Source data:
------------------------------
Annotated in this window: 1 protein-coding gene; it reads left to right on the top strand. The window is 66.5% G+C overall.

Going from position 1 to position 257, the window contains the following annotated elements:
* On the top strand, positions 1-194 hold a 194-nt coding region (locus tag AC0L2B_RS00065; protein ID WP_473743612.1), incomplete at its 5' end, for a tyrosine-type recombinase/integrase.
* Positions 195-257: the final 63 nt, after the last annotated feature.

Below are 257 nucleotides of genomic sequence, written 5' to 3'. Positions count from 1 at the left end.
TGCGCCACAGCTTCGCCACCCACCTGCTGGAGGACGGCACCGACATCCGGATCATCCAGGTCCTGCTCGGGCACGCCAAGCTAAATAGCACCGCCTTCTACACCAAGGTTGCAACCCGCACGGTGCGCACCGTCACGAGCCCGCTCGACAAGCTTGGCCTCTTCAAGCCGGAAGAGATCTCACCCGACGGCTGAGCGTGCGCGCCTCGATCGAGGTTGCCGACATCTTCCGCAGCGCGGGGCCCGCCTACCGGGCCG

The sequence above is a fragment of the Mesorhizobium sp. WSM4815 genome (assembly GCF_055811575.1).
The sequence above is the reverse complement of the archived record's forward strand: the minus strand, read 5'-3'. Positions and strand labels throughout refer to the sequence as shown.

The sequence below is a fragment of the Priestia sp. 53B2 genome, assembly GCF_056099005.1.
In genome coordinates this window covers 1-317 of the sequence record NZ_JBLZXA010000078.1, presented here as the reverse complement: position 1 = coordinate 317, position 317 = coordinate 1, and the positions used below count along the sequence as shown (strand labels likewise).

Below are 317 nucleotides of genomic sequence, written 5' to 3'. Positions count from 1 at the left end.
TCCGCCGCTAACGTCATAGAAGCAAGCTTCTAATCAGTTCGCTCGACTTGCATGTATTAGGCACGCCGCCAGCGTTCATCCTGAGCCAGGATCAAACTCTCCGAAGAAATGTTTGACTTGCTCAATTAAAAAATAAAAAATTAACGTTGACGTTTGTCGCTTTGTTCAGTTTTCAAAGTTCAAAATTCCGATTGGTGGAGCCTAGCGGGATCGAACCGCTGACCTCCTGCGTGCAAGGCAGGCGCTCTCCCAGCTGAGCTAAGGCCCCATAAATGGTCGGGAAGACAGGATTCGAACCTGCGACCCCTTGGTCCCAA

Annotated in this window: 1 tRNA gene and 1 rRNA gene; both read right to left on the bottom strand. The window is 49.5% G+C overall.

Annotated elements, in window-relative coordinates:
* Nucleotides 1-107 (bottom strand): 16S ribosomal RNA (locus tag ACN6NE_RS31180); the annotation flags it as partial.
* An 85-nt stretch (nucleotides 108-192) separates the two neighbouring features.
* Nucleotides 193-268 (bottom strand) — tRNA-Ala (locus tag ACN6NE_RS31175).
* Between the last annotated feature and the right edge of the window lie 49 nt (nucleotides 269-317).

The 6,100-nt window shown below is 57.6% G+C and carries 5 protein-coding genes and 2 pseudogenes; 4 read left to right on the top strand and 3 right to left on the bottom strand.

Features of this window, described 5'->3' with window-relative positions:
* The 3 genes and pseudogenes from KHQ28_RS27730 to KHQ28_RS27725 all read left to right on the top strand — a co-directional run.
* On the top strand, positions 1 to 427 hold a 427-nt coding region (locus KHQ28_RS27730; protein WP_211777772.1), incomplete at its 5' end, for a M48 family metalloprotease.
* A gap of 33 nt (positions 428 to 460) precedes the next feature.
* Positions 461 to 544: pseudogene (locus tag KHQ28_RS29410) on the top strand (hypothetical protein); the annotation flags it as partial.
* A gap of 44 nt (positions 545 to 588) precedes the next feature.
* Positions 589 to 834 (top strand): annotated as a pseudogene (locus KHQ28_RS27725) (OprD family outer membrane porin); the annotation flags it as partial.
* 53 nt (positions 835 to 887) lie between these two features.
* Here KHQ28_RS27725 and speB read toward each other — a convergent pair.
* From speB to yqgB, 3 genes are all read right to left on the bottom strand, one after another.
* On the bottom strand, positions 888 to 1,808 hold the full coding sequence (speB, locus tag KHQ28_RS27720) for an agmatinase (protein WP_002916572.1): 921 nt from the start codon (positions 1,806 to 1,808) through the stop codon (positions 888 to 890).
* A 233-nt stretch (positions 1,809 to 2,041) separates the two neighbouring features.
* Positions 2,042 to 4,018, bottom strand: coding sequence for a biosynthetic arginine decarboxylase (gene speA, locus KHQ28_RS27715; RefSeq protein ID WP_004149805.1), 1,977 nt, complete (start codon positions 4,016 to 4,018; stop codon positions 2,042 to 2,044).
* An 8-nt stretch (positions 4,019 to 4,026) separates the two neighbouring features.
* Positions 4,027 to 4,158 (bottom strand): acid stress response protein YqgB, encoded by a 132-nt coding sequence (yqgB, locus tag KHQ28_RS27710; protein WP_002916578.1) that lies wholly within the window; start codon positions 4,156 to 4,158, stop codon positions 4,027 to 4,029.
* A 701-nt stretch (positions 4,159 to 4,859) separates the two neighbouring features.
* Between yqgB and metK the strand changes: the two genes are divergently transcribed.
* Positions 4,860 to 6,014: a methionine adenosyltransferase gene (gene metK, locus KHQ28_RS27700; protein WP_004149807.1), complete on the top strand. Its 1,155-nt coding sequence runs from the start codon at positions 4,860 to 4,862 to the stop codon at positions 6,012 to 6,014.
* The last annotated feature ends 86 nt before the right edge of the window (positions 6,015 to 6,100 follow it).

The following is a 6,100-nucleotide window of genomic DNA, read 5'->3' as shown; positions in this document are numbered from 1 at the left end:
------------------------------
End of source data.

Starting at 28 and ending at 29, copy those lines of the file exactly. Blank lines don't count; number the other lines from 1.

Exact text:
* Here KHQ28_RS27725 and speB read toward each other — a convergent pair.
* From speB to yqgB, 3 genes are all read right to left on the bottom strand, one after another.